Water Conservation Tips
- Be a good conserver! Follow the watering times set in the year-round conservation ordinance.
- Did you know that using a sprinkler that produces large drops of water at a low angle minimizes evaporation?
- Don’t water during a thunderstorm! Rain sensors installation is required on your irrigation systems.
- When you can, hand-water your lawn.
- When planting, group plants together that have similar watering needs.
- Try to use native South Texas plants that require little water and look great!
- Save yourself some work! When landscaping the yard, use bricks, rocks, benches, gravel and decks whenever possible, instead of grass, to limit the amount of watering you will have to do.
- Don’t water the streets, walkways or driveways.
- Minimize re-filling pools by having them treated as recommended.
- Toilets account for 26 percent of the water used at home. Minimize water used through toilet flushing by installing a low flow toilet that uses only 1.6 gallons per flush.
- Test the toilet for leaks by adding food coloring to the tank. If color appears in the bowl, there is a leak that needs to be repaired. Remember, just because you can’t see it doesn’t mean that you don’t have a leak!
- Use the hot water only when you have to; use cold water for as much washing and cleaning as possible.
- Find yourself daydreaming at the sink? When brushing teeth or washing your hands, don’t leave the water running; instead turn it off while washing and then back on to rinse.
- Install a low-flow shower head that will limit the flow from the shower to less than three gallons per minute.
- Scrape dishes instead of rinsing them before washing. Only heavily soiled dishes need to be rinsed prior to going into the dishwasher.
- Use a pan of water (or place a stopper in the sink) for washing and rinsing pots, pans, dishes and cooking implements, rather than turning on the water faucet each time a rinse is needed.
- Never run the dishwasher without a full load. This practice will save water, energy, detergent and money.
- Use the garbage disposal sparingly or a composter.
- Keep a container of drinking water in the refrigerator. Running water from the tap until it is cool is wasteful. Better still: keeping cold water in a picnic jug on a kitchen counter to avoid opening the refrigerator door frequently. This can save both water and energy.
- Use a small pan of cold water when cleaning vegetables, rather than letting the water run over them.
- Use only a little water in the pot and put a lid on it for cooking most food. This method saves water, and food is more nutritious, since vitamins and minerals are not poured down the drain with the extra cooking water.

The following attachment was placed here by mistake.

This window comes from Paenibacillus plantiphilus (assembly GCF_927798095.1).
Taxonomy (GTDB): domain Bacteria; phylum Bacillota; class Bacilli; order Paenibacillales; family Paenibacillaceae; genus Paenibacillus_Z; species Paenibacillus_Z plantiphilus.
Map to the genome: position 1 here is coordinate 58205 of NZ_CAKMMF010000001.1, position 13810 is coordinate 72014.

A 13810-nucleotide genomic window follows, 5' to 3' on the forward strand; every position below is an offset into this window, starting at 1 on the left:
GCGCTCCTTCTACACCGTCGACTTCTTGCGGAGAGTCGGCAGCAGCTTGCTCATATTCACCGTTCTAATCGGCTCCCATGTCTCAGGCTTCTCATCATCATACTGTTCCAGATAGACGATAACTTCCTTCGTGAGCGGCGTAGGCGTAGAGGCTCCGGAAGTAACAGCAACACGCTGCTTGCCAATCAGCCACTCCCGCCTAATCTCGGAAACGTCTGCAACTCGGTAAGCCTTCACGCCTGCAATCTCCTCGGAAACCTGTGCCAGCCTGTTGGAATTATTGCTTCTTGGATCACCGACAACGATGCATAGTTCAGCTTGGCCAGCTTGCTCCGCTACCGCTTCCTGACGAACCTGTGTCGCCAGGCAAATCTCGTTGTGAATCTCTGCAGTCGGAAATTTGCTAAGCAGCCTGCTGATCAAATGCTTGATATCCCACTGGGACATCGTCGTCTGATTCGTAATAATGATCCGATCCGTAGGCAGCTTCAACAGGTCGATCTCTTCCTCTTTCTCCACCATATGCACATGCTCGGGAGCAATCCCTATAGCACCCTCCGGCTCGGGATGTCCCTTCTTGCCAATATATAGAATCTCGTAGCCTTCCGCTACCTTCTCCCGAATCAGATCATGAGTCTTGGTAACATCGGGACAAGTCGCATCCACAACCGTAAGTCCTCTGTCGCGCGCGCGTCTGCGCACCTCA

- Always keep water conservation in mind, and think of other ways to save in the kitchen. Small kitchen savings-from not making too much coffee or letting ice cubes melt in a sink-can add up in a year’s time.
- Wash only full loads to save water and detergent.
- Use the lower water settings whenever you can, especially on partial or lighter loads.
- Use hot water settings only for loads that really need it.
Appliances and Plumbing
- Check water requirements of various models and brands when considering purchasing any new appliances. Some use less water than others.
- Check all water line connections and faucets for leaks. A slow drip can waste as much as 170 gallons of water EACH DAY, or 5,000 gallons per month.
- Learn to repair faucets so that drips can be corrected promptly. The easy repair costs little and can mean a substantial savings in plumbing and water bills.
- Check for hidden water leaks, such as between the water meter and the house. To check, turn off all indoor and outdoor faucets and water-using appliances. The water meter should be read at 10 to 20 minute intervals. If it continues to run or turn, a leak probably exists and needs to be located.
- Insulate all hot water pipes to reduce the delays (and wasted water) experienced while waiting for the water to “run hot.”
- Be sure the water heater thermostat is not set too high. Extremely hot settings waste water and energy because the water often has to be cooled with cold water before it can be used.
- Use a moisture meter to determine when houseplants need water. More plants die from over-watering than from being dry.